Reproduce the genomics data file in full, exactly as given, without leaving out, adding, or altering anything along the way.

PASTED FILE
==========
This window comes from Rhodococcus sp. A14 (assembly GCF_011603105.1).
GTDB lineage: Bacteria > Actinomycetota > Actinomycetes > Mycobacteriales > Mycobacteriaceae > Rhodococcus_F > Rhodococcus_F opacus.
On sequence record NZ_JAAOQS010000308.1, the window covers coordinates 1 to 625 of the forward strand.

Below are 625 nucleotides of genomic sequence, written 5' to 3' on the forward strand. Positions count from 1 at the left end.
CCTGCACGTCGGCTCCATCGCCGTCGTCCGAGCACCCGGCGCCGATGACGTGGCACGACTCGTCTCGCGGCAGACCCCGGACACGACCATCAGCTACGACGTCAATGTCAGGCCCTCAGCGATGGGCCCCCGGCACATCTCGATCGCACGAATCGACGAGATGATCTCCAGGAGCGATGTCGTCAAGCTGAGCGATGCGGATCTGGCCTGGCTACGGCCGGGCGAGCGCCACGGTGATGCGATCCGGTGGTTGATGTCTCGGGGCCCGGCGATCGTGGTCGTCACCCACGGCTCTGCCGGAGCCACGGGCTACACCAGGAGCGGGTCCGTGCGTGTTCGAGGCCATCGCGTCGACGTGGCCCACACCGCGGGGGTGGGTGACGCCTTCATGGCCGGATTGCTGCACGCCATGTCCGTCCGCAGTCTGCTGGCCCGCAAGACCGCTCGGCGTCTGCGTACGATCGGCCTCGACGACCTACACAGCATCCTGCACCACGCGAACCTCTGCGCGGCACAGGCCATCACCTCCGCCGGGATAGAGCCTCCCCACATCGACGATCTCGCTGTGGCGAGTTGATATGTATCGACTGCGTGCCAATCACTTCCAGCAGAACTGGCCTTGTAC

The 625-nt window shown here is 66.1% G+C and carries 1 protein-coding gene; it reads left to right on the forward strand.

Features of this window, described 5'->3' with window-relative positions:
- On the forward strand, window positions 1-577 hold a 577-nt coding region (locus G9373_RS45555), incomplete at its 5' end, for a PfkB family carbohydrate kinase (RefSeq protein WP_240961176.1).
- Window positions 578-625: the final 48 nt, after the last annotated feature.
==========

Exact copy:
This window comes from Rhodococcus sp. A14 (assembly GCF_011603105.1).
GTDB lineage: Bacteria > Actinomycetota > Actinomycetes > Mycobacteriales > Mycobacteriaceae > Rhodococcus_F > Rhodococcus_F opacus.
On sequence record NZ_JAAOQS010000308.1, the window covers coordinates 1 to 625 of the forward strand.

Below are 625 nucleotides of genomic sequence, written 5' to 3' on the forward strand. Positions count from 1 at the left end.
CCTGCACGTCGGCTCCATCGCCGTCGTCCGAGCACCCGGCGCCGATGACGTGGCACGACTCGTCTCGCGGCAGACCCCGGACACGACCATCAGCTACGACGTCAATGTCAGGCCCTCAGCGATGGGCCCCCGGCACATCTCGATCGCACGAATCGACGAGATGATCTCCAGGAGCGATGTCGTCAAGCTGAGCGATGCGGATCTGGCCTGGCTACGGCCGGGCGAGCGCCACGGTGATGCGATCCGGTGGTTGATGTCTCGGGGCCCGGCGATCGTGGTCGTCACCCACGGCTCTGCCGGAGCCACGGGCTACACCAGGAGCGGGTCCGTGCGTGTTCGAGGCCATCGCGTCGACGTGGCCCACACCGCGGGGGTGGGTGACGCCTTCATGGCCGGATTGCTGCACGCCATGTCCGTCCGCAGTCTGCTGGCCCGCAAGACCGCTCGGCGTCTGCGTACGATCGGCCTCGACGACCTACACAGCATCCTGCACCACGCGAACCTCTGCGCGGCACAGGCCATCACCTCCGCCGGGATAGAGCCTCCCCACATCGACGATCTCGCTGTGGCGAGTTGATATGTATCGACTGCGTGCCAATCACTTCCAGCAGAACTGGCCTTGTAC

The 625-nt window shown here is 66.1% G+C and carries 1 protein-coding gene; it reads left to right on the forward strand.

Features of this window, described 5'->3' with window-relative positions:
- On the forward strand, window positions 1-577 hold a 577-nt coding region (locus G9373_RS45555), incomplete at its 5' end, for a PfkB family carbohydrate kinase (RefSeq protein WP_240961176.1).
- Window positions 578-625: the final 48 nt, after the last annotated feature.